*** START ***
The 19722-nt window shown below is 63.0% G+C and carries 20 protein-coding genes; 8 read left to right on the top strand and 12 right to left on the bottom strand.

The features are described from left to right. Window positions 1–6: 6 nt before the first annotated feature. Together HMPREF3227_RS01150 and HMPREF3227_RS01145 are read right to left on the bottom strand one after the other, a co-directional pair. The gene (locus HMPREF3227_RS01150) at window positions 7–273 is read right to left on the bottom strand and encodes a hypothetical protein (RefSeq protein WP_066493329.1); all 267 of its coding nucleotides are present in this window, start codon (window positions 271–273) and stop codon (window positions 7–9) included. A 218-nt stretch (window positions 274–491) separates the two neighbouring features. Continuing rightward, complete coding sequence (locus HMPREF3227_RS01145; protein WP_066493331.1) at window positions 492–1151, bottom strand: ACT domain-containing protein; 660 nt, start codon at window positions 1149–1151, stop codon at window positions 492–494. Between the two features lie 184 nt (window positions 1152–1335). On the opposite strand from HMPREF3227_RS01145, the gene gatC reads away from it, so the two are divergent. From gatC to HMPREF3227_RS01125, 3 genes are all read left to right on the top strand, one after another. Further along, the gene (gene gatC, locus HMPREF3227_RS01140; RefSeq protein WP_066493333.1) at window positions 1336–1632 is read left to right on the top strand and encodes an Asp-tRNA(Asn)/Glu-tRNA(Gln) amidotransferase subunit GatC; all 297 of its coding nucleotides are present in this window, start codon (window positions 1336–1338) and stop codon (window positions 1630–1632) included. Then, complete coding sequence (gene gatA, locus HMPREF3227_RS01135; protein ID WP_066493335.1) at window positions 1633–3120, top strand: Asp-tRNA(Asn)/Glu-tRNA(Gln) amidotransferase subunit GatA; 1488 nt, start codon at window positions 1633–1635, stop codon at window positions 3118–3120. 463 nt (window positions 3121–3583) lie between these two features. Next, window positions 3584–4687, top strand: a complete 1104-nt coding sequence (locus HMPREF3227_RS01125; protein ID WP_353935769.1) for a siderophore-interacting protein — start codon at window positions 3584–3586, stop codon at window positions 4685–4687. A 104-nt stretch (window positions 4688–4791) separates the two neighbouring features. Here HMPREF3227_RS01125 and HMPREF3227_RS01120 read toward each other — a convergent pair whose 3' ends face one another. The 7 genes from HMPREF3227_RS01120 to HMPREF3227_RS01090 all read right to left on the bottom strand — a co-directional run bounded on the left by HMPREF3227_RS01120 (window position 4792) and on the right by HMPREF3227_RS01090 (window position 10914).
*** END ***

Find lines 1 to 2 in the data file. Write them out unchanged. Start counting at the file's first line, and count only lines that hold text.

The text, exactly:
The 19722-nt window shown below is 63.0% G+C and carries 20 protein-coding genes; 8 read left to right on the top strand and 12 right to left on the bottom strand.

The features are described from left to right. Window positions 1–6: 6 nt before the first annotated feature. Together HMPREF3227_RS01150 and HMPREF3227_RS01145 are read right to left on the bottom strand one after the other, a co-directional pair. The gene (locus HMPREF3227_RS01150) at window positions 7–273 is read right to left on the bottom strand and encodes a hypothetical protein (RefSeq protein WP_066493329.1); all 267 of its coding nucleotides are present in this window, start codon (window positions 271–273) and stop codon (window positions 7–9) included. A 218-nt stretch (window positions 274–491) separates the two neighbouring features. Continuing rightward, complete coding sequence (locus HMPREF3227_RS01145; protein WP_066493331.1) at window positions 492–1151, bottom strand: ACT domain-containing protein; 660 nt, start codon at window positions 1149–1151, stop codon at window positions 492–494. Between the two features lie 184 nt (window positions 1152–1335). On the opposite strand from HMPREF3227_RS01145, the gene gatC reads away from it, so the two are divergent. From gatC to HMPREF3227_RS01125, 3 genes are all read left to right on the top strand, one after another. Further along, the gene (gene gatC, locus HMPREF3227_RS01140; RefSeq protein WP_066493333.1) at window positions 1336–1632 is read left to right on the top strand and encodes an Asp-tRNA(Asn)/Glu-tRNA(Gln) amidotransferase subunit GatC; all 297 of its coding nucleotides are present in this window, start codon (window positions 1336–1338) and stop codon (window positions 1630–1632) included. Then, complete coding sequence (gene gatA, locus HMPREF3227_RS01135; protein ID WP_066493335.1) at window positions 1633–3120, top strand: Asp-tRNA(Asn)/Glu-tRNA(Gln) amidotransferase subunit GatA; 1488 nt, start codon at window positions 1633–1635, stop codon at window positions 3118–3120. 463 nt (window positions 3121–3583) lie between these two features. Next, window positions 3584–4687, top strand: a complete 1104-nt coding sequence (locus HMPREF3227_RS01125; protein ID WP_353935769.1) for a siderophore-interacting protein — start codon at window positions 3584–3586, stop codon at window positions 4685–4687. A 104-nt stretch (window positions 4688–4791) separates the two neighbouring features. Here HMPREF3227_RS01125 and HMPREF3227_RS01120 read toward each other — a convergent pair whose 3' ends face one another. The 7 genes from HMPREF3227_RS01120 to HMPREF3227_RS01090 all read right to left on the bottom strand — a co-directional run bounded on the left by HMPREF3227_RS01120 (window position 4792) and on the right by HMPREF3227_RS01090 (window position 10914).